Avoid getting wrapped up in these money-sucking holiday moves.

3 minute read

It’s easy to blow through hundreds (or even thousands) of dollars over the holidays. Black Friday deals and enticing holiday sale prices can tempt even the savviest shoppers to spend too much on gifts, entertainment and holiday events during the festive season.

With a little planning, however, you can sidestep the usual money mistakes many consumers make over the holidays. That way, you won’t begin 2022 regretting spending too much or having to take a second job to pay off a high amount of credit card debt.

Here are five money mistakes to avoid making this holiday season.

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1. Not creating a budget

Going about holiday shopping with only a vague idea of how much you might spend can land you in a lot of debt faster than it takes Santa to fly around the globe on Christmas Eve. Take a couple of hours to look up the prices of gifts you plan to buy and create a holiday spending budget. Then stick to it.

Find out: How to Give During the Holidays Without Breaking the Bank

2. Racking up too much credit card debt

Paying with a credit card is easy because it’s momentarily painless, and most of us have gotten in over our heads with credit card debt at least once. The holiday season is one of the most dangerous times for overspending, and the last thing you want in January is a pile of credit card bills that you’ll be paying until the next holiday season.

That’s not to say you shouldn’t use your credit card. But set a reasonable limit of how much you can charge over the holidays, and do your best to stay under the amount. To be on the safe side, only charge as much as you can completely pay off on your January credit card statement.

Find out: 7 Tips for Last-Minute Holiday Shopping

3. Overspending on entertaining

Many people love to throw holiday parties, and even more people love to attend. But if you don’t have a lot of discretionary funds, hosting a holiday party can run up a big bill. Grocery prices have spiked due to the pandemic, so you could easily spend a few hundred dollars on groceries, wine and other alcoholic beverages, or even more on a caterer.

Why not host a holiday party that takes place where someone else is footing the bill? For instance, invite your friends and family to gather at a spectacular holiday light display or make a night of checking out several light displays. Maybe you could all go out to dinner first to celebrate and spare yourself the big bill of a holiday party. Then hit the free holiday events of your choice to revel in the festivities.

Find out: Watch Out for Toy Scams this Holiday Season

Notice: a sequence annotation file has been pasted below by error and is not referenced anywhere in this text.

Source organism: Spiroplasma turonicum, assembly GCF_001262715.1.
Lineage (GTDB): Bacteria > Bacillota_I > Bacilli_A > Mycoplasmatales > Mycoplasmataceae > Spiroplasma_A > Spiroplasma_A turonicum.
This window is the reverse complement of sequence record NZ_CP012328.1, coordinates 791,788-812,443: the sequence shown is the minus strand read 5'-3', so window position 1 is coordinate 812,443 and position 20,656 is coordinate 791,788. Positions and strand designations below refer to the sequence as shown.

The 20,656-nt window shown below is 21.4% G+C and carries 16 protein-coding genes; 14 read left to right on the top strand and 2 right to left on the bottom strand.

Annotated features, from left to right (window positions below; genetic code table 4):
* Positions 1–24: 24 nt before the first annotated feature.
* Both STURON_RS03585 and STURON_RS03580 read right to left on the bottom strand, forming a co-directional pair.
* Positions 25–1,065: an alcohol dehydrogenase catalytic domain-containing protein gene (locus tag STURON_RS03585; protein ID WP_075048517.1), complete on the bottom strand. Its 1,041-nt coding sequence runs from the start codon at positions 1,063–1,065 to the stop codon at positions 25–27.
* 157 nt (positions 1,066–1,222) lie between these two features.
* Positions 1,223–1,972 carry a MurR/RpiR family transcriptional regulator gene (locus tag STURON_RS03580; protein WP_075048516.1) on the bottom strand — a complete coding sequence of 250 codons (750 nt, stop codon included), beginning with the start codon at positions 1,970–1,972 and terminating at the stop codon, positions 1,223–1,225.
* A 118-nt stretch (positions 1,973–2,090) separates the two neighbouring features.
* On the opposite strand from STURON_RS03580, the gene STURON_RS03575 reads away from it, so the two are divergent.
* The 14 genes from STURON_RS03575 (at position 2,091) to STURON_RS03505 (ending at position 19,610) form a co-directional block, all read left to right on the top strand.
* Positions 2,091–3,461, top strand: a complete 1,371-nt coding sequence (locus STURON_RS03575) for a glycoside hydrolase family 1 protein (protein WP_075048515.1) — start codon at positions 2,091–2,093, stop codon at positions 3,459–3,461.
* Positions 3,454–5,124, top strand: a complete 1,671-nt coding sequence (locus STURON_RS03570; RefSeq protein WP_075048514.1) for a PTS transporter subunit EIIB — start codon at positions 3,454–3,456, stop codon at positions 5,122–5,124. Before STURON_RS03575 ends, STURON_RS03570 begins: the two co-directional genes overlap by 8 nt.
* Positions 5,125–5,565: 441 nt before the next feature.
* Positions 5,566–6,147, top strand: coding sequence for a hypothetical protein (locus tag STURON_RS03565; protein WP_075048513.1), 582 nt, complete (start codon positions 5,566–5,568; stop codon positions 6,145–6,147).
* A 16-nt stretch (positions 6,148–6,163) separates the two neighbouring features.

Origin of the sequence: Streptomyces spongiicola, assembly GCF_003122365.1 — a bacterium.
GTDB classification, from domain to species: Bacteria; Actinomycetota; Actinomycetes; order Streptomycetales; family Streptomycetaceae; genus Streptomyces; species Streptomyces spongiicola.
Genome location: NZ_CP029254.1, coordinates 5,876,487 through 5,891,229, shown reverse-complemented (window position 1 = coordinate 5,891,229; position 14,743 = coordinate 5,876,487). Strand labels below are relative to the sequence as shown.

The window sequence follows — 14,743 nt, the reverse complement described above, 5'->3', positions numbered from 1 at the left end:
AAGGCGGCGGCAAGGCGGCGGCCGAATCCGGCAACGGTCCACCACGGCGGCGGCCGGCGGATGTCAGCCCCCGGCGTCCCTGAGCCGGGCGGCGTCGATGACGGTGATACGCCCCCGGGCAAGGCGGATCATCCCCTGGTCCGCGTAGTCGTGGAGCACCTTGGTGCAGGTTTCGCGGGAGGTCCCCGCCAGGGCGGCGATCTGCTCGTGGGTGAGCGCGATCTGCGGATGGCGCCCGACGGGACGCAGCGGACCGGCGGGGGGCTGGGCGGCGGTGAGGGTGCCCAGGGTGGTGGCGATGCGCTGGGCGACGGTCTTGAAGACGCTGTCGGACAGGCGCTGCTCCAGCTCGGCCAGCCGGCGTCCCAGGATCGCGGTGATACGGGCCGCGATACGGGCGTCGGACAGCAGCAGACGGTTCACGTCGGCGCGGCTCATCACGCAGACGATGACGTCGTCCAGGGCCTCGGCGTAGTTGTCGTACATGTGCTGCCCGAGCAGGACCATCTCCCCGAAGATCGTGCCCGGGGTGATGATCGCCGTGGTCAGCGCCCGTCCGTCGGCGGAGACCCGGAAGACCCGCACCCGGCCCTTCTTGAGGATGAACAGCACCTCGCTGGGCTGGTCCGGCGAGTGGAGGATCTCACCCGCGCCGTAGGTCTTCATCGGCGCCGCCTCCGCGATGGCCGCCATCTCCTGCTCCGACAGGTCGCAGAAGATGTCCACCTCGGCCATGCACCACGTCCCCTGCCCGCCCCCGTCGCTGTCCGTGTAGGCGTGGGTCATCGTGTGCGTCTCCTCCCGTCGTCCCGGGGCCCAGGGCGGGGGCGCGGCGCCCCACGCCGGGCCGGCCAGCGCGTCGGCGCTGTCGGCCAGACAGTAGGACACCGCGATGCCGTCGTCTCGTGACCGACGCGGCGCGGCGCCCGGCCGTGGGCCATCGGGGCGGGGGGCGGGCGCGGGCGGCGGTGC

4. Signing up for retail credit cards to get a discount

When you plop $500 in merchandise down at the retail store checkout and the cashier says you can save $100 with a 20% discount if you open a store credit card, that sounds like a great deal. And it is a good deal, if you’re a person who never runs a credit card balance, so you don’t have to pay interest. If you won’t be able to pay off the store card’s balance in January, however, you might want to pass on those “savings.”

That’s because the average store-only retail credit card APR is 25.77 percent, compared to the average non-retail card APR of 19.92 percent, according to personal finance site WalletHub. So, if it takes you months (or even years) to pay off holiday purchases charged to a retail card, you could end up canceling out some or all of your point-of-purchase savings by paying high retail card interest rates.

Find out: 5 Things All Entrepreneurs Have on Their Holiday Wish List

5. Spending money now that you’ll need for end-of-year expenses

Many of us get caught up in the holiday spending frenzy, not giving much thought to the recurring bills we’ll have to pay after the holiday lights have gone dark. For instance, many homeowners face a big property tax bill at the end of December or in the spring. And there’s also the matter of federal and often state income taxes due in April.

Before you go overboard on holiday spending, look up the bills due in the upcoming months. That way, you can budget accordingly so you don’t have to pay a big tax bill on a credit card or drain emergency savings.

Find out: It’s the Most Dangerous Time of the Year

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About the Author

Deb Hipp

Deb Hipp

Deb Hipp is a full-time freelance writer based in Kansas City, Mo. Deb went from being unable to get approved for a credit card or loan 20 years ago to having excellent credit today and becoming a homeowner. Deb learned her lessons about money the hard way. Now she wants to share them to help you pay down debt, fix your credit and quit being broke all the time. Deb's personal finance and credit articles have been published at Credit Karma and The Huffington Post.

Published by Debt.com, LLC